3) Do not take Kickers or DSTs until the final 3 rounds

The final value piece of advice when it comes to value based drafting is to not draft kickers and DSTs before the final three rounds of drafts. They do not move the needle in terms of wins and points per game. Also, similar to QBs, DSTs are extremely volatile and difficult to predict. Below are the last few seasons top 5 points in a season.

DSTs Top 5’s (Weeks 1-16)
2018- Bears 183 points, Rams 131 points, Texans 124 points, Ravens 120 points, Skins 115 points. The DST 12- Steelers 102 points. Difference between DST1 and DST12: 5.1 PPG

2017- Jags 190 points, Ravens 183 points, Rams 165 points, Eagles 160 points, Chargers 150 points. The DST 12- Pats 110 points. Difference between DST1 and DST12: 5.0 PPG

2016- Eagles 158 points, Chiefs 157 points, Patriots 155 points, Vikings 153 points, Broncos 148 points. The DST 12- Bills 121 points. Difference between DST1 and DST12: 2.25 PPG

2015- Cardinals 185 points, Broncos 181 points, Chiefs 174 points, Panthers 158 points, Seahawks 153 points. The DST 12- Eagles 132 points. Difference between DST1 and DST12: 3.3 PPG

2014- Eagles 177 points, Texans 159 points, Bills 159 points, Rams 143 points, Patriots 139 points. The DST 12- Vikings 122 points. Difference between DST1 and DST12: 3.4 PPG

Kicker PPG Average
2018- PPG average between K1-K12 2.7 PPG
2017- PPG average between K1-K12 2.7 PPG
2016- PPG average between K1-K12 2.6 PPG
2015- PPG average between K1-K12 3.2 PPG
2014- PPG average between K1-K12 2.4 PPG

Last year saw a huge outlier with the DST1 being over 50 points in front of DST2, something that has never happened in DST scoring over the past 10 years of data. Also if we looked at the scoring last year between DST2-DST12, the scoring difference in PPG is under 2. Since the Chicago Bears Defence was the 11th DST taken off the board in drafts, the fantasy community got this one wrong from a predictive nature. Infact, the best projection we have had in ADP over the past 5 years is when Arizona in 2015 was taken as the 8th DST off the board. In the other years, 2017, 2016, and 2014, the DST1 was going outside the top 15 DSTs drafted, and therefore they were generally not being drafted.

Know these data trends, plus the fact no DST1 has repeated in the top 5 DSTs except the Eagles in 2016 when they finished 4th in 2017, as well as the fact that DST scoring is declining due to rule changes such as the roughing the passer penalties being brought in, as well as more points being scored in the NFL due to the rule changes, means that there is absolutely no value in drafting a DST early. If you are going to draft one in the 3rd to last round, a kicker in the second to last round, and then take a late, last round flyer on a player, then that is a strategy I can see yielding value as you can jump up and get a top 5 or 6 DST and Kicker whilst the last person on your roster might not play 1 minute in your team this season. But any earlier than that, and you are throwing away value and missing out on high upside potential players like George Kittle and Phillip Lindsey last year.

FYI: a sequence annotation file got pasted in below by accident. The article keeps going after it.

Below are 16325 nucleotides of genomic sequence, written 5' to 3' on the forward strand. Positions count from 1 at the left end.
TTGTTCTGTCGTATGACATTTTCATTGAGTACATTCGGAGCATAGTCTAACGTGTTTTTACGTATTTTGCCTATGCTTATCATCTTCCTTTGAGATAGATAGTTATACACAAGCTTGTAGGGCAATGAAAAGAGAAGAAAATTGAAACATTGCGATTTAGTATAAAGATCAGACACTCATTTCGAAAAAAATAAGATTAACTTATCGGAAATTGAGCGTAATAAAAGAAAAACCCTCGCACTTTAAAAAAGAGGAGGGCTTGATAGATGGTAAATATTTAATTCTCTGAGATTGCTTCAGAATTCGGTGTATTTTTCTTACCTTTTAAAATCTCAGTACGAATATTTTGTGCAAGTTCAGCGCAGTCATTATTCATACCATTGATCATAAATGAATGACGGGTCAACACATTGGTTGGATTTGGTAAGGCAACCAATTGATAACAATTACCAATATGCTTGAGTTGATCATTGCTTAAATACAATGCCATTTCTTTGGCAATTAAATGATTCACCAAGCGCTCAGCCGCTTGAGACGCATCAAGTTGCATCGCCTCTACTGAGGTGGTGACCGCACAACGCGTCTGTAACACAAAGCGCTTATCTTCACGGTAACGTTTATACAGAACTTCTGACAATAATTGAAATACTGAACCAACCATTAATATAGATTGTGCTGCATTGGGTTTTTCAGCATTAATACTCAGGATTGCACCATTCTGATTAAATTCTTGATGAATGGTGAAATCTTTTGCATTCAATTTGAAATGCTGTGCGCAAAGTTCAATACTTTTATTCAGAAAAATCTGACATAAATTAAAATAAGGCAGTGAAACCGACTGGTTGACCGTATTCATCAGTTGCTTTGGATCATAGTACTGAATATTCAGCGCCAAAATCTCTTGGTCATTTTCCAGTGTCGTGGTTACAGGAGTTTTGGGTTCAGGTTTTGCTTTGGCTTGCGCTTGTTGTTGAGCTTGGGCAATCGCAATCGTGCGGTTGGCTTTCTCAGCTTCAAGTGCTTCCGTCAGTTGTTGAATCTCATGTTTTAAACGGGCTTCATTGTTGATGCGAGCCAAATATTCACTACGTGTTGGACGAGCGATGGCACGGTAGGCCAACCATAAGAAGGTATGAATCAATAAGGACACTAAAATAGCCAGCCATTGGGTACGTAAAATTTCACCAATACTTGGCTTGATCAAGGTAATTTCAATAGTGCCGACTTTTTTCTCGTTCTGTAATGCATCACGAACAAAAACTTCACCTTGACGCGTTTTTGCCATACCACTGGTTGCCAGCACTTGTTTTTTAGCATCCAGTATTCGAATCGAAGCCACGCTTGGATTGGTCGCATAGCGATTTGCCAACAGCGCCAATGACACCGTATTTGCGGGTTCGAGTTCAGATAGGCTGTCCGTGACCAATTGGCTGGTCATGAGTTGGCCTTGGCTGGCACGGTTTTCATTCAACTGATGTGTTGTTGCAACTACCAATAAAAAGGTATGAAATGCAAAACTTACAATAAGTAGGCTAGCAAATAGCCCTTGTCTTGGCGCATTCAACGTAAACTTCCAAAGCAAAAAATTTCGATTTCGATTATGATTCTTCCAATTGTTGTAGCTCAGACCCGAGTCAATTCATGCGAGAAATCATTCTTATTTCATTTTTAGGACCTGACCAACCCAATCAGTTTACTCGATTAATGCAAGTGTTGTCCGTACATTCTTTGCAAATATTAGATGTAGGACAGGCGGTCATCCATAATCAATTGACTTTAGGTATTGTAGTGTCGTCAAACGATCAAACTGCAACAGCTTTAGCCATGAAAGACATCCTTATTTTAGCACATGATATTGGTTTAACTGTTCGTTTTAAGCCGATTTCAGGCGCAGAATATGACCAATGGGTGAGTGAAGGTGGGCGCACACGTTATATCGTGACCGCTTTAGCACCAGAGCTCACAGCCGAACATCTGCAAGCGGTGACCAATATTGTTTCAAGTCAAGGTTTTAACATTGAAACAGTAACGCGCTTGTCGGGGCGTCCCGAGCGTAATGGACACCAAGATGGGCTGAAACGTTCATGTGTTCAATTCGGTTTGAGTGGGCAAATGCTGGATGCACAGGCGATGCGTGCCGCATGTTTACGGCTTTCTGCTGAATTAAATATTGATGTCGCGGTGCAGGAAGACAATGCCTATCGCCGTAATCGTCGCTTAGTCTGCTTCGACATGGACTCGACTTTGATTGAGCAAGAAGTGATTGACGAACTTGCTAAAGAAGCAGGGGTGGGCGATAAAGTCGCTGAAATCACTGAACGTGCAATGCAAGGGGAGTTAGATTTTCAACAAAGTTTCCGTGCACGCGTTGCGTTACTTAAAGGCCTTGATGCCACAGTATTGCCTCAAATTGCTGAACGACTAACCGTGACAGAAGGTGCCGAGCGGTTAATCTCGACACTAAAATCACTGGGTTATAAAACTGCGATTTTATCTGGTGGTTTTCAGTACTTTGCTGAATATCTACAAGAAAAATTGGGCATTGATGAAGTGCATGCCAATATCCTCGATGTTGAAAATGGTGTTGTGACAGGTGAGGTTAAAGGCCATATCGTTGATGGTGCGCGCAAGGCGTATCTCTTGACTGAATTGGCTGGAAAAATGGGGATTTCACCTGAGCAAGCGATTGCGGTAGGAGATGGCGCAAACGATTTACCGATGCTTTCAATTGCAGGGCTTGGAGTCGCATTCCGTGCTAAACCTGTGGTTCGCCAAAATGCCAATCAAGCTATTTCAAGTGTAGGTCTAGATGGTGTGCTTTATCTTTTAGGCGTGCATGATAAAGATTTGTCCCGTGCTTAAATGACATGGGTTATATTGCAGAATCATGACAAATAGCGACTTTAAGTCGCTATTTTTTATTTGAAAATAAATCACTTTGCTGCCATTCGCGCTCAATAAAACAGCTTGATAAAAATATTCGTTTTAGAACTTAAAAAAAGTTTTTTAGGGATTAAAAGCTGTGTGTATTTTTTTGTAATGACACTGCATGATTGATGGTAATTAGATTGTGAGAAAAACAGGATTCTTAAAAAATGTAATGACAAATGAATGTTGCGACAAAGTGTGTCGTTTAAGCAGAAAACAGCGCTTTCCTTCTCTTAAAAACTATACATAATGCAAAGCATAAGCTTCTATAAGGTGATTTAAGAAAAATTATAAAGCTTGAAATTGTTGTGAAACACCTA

How will the Draft Look

When it comes to the draft, we have broken down a basic visual for how you should approach your draft, when it comes to factoring the above. The draft should go like this:

Picks 1-4- Top 4 RBs We covered this in Superflex but in Standard, these guys are an absolute cheat code. Don’t overthink it and take one of Barkley, Zeke, CMC and Kamara.
Picks 5-8 Gordon, Nuke, Adams, DJ, Bell
Picks 9-12 Mixon, One of the above, Julio, Connor, Thomas
You could go RB/RB, WR/ WR or RB/WR- do not go TE, QB or anything else here.
The only pick outside of WR or RB is Kelce. ADP is 19 in this format

Again no need to get complicated, RB, WR, you could add Kittle and Ertz but the only other player here with an ADP in this range is Mahomes.WeI personally wouldn’t as QB is so deep.

This is where pools start to get thinner. Drake, Lindsay, Kupp, Guice. OJ Howard could go 4th rd as well as Luck and Watson.

Engram going in this round, Rodgers and maybe Baker Mayfield. Keep stocking up on RBs and WRs

Vance McDonald, Darrell Henderson, Hunter Henry going this round in most cases

Eric Ebron, Jared Cook and a run of QBs with Matt Ryan going.

Wentz, and the rest will probably be RB and WR

Phil Rivers, Njouku, Murray, Goff and some people will take DSTs here- don’t do it!!

start filling your roster. Starting/Backup QB, K, DST, maybe backup TE.

Target #1 WRs and RBs with solid upside! (Westbrook, Wilson, Quinn, AP with uncertainty over Guice, Harris, Singleton, Samuels, Dion Lewis)